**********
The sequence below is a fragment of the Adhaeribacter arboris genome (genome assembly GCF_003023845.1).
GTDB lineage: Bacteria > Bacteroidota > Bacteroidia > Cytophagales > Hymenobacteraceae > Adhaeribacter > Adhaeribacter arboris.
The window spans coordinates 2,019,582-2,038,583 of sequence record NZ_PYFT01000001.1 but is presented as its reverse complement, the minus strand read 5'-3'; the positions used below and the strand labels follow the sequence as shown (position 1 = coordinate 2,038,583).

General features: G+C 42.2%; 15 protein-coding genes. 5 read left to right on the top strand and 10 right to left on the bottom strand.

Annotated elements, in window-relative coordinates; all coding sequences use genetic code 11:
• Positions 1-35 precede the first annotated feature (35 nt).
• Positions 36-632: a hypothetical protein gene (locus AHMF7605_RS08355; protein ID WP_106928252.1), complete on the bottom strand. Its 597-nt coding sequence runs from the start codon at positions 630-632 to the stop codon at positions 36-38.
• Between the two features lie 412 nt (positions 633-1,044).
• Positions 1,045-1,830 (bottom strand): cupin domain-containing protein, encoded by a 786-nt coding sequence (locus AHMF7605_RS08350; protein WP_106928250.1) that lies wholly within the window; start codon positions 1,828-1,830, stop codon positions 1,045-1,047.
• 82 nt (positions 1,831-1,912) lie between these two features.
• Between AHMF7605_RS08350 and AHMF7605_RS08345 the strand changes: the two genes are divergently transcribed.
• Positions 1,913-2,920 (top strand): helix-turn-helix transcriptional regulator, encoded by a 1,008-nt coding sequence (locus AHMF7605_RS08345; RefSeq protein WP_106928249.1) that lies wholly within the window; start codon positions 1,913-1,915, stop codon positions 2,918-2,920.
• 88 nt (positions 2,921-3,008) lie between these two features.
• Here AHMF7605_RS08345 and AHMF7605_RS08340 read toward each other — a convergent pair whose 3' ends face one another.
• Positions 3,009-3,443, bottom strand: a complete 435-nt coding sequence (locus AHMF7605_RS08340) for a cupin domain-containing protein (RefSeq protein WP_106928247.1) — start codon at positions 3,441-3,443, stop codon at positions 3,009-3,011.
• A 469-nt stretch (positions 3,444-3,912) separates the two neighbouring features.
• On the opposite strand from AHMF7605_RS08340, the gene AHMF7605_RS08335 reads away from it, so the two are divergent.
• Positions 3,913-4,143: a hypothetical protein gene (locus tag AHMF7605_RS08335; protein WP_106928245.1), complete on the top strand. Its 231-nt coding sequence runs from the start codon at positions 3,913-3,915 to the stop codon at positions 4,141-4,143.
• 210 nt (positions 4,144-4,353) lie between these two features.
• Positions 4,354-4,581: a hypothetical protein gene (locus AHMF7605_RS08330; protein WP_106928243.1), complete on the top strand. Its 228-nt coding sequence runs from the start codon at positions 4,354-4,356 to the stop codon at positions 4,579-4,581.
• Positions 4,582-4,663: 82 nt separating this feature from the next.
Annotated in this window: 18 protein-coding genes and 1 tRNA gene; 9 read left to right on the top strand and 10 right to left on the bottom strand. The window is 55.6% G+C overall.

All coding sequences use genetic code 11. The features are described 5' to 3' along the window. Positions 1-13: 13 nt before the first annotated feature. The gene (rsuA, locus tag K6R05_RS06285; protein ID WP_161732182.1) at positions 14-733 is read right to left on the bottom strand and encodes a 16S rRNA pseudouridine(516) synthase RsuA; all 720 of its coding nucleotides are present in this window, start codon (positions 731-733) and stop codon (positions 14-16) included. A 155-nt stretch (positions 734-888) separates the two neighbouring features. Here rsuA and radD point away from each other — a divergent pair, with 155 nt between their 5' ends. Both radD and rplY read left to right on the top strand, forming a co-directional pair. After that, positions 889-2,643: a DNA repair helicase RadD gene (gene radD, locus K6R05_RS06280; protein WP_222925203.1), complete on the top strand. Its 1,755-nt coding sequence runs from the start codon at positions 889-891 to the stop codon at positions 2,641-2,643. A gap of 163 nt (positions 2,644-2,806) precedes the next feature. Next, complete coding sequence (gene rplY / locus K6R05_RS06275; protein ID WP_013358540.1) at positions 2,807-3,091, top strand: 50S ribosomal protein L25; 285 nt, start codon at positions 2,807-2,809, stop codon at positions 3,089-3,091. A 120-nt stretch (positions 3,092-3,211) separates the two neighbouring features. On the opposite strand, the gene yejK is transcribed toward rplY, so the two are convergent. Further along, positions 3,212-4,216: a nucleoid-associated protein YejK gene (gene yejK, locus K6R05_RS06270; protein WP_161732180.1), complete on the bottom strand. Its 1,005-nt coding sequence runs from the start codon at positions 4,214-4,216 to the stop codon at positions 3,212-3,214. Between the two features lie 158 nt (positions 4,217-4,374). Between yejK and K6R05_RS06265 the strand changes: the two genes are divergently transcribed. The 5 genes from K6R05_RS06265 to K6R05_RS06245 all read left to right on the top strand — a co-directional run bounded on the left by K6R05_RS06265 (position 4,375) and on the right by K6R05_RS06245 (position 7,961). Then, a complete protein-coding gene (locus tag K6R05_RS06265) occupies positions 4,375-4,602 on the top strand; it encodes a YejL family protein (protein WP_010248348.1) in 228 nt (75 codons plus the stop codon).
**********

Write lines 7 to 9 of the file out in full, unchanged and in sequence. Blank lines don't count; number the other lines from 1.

• Positions 36-632: a hypothetical protein gene (locus AHMF7605_RS08355; protein ID WP_106928252.1), complete on the bottom strand. Its 597-nt coding sequence runs from the start codon at positions 630-632 to the stop codon at positions 36-38.
• Between the two features lie 412 nt (positions 633-1,044).
• Positions 1,045-1,830 (bottom strand): cupin domain-containing protein, encoded by a 786-nt coding sequence (locus AHMF7605_RS08350; protein WP_106928250.1) that lies wholly within the window; start codon positions 1,828-1,830, stop codon positions 1,045-1,047.